So will G-d break the yoke of the nations in the future, as it says, 'They shall know that I am the L-rd, when I have broken the bands of their yoke and delivered them from those who enslaved them' (Ezek. 34:27). On the one hand, G-d called the pole a בד 'Bad'. On the other hand, He established for the kohanim, the holiest segment of the holy nation, linen [בד as well as שש also means linen] garments: 'The kohen shall put on his linen [בד] garment, and his linen breeches shall he put upon his flesh' (Lev. 6:3). Likewise, on Yom Kippur we find, 'He shall put on the holy linen [בד] tunic, and have linen pants on his body. He must also gird himself with a linen sash and bind his head with a linen turban. They are holy garments'(Lev. 16:4). We find the same thing when David dances before the ark: 'David was clothed with a robe of fine linen, as were all the levi'im who bore the ark, and the singers... And David had upon him an ephod of linen'(I Chron. 15:27). Metzudat David comments, 'The linen ephod was akin to the ephod of the Kohen Gadol, and was reserved for those who isolate themselves in the service of G-d.'

Precisely when the Kohen Gadol is dressed in linen, and precisely when he stands between the ark poles [Badim], the poles of faith and trust in G-d, does the Kohen Gadol perform the Yom Kippur service. The holiest man is Israel on the holiest day in Israel performs the service dressed in linen, as stated above, and standing between the poles [בדים]. Indeed, linen garments were reserved for those isolating themselves in Divine service in the Temple, for they were the symbol of the Master of the Sanctuary Who created His world in six ['Shesh'] days. G-d therefore decreed that His kohanim must serve Him in linen garb, called 'shesh' [שש]. Following is Or HaChaim: “Israel shall thus dwell securely”: When? When they are alone. “They shall dwell” naturally follows “He shall proclaim, 'Destroy!'” G-d commanded Israel to annihilate every soul of the inhabitants of the land. By doing so, “Israel shall dwell securely, alone[בדד].” The Jew who believes and trusts in G-d, in בדים, will arrive at truth and faith and tranquility, whereas he who trusts in man, in human strength, will arrive, G-d forbid, at, 'How does the city sit alone' [בדד](Lam. 1:1).

To our sorrow, those who try to pervert the separatist faith and trust of 'a nation that shall dwell alone [לבדד]' (Num. 23:9) by claiming that it is forbidden to rile up the nations, and that the Jewish People, even when powerful, still depend on the nations, have no faith and distort the whole concept of trust in G-d. Yet faith and trust in G-d are no small matter. The Jewish People must prove their trust in G-d by difficult, frightening, and sometimes ostensibly dangerous acts, acts that demand of Israel courage, acts which by their very nature show disdain for the non-Jew, anger him and threaten to bring a confrontation between him and Israel, and all must be performed with complete faith and trust that if Israel do what is decreed upon them, then G-d, too, will fulfill what He promised His treasured nation. We must know and grasp this great principle, which is the key to speedy, magnificent redemption, without suffering or tragedy. A brilliant redemption, in which G-d's promise of “haste” (Isa. 60:22) is fulfilled, will come only when the Jewish People are alone, set apart, in isolation, and trusting fully in G-d to defeat our enemies.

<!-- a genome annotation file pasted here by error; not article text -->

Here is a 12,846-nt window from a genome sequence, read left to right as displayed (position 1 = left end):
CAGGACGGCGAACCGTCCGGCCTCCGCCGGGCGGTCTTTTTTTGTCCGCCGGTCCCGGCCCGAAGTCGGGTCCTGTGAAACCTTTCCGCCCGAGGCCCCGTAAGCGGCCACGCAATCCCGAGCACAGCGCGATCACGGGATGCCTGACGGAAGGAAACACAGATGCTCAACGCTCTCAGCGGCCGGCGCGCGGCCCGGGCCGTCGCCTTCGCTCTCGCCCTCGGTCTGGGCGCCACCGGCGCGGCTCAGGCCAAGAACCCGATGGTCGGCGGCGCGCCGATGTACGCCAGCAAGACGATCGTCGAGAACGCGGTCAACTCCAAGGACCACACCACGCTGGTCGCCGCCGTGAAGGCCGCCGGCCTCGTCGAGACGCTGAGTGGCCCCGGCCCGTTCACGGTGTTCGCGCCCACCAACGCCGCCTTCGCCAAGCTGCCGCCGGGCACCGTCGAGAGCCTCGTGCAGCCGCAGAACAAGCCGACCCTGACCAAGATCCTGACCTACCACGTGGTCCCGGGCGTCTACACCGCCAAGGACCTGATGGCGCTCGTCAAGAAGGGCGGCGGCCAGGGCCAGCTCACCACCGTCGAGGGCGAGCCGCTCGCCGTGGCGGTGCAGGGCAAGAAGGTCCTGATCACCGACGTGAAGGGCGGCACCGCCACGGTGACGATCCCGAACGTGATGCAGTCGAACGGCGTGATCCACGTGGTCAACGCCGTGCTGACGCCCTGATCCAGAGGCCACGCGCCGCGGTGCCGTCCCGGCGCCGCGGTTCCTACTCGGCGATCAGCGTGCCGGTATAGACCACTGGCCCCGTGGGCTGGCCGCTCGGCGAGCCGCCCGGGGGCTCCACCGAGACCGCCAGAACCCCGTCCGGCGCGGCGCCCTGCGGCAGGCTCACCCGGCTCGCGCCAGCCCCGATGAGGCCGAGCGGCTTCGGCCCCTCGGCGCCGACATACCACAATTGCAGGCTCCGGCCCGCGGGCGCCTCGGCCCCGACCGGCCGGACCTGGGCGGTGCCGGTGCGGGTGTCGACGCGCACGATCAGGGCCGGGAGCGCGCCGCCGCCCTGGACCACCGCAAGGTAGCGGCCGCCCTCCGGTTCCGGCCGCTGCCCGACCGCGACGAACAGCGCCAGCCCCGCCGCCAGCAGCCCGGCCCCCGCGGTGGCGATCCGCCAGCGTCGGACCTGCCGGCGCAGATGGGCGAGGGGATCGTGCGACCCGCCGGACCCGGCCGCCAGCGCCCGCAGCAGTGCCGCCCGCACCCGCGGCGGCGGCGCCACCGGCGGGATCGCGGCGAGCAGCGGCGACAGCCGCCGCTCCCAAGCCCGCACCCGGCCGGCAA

[Dear readers, I'm aware that this Parasha commentary is difficult to follow, especially for those who don't know Hebrew. The commentary is excerpted and compiled from the Chapter 'Faith and Trust' of Rav Meir Kahane's book 'The Jewish Idea' and I tried to condense the explanation that the Rav ztz”l gives in this chapter. While working at it, it became clear to me that the translation into English itself is part of the problem: it is not really possible to transmit what in Hebrew is an elegant and powerful interpretation based on Hebrew word roots, into English and leave it intact, despite the great, good job that Raphael Blumberg did. And doubtlessly, my 'condensation' obfuscated it further. Someone famous, I forgot who, once said 'A translation is like a kiss through a handkerchief' – probably, a condensed translation is like a folded handkerchief - so, good luck in trying to get the best out of it... Tzipora]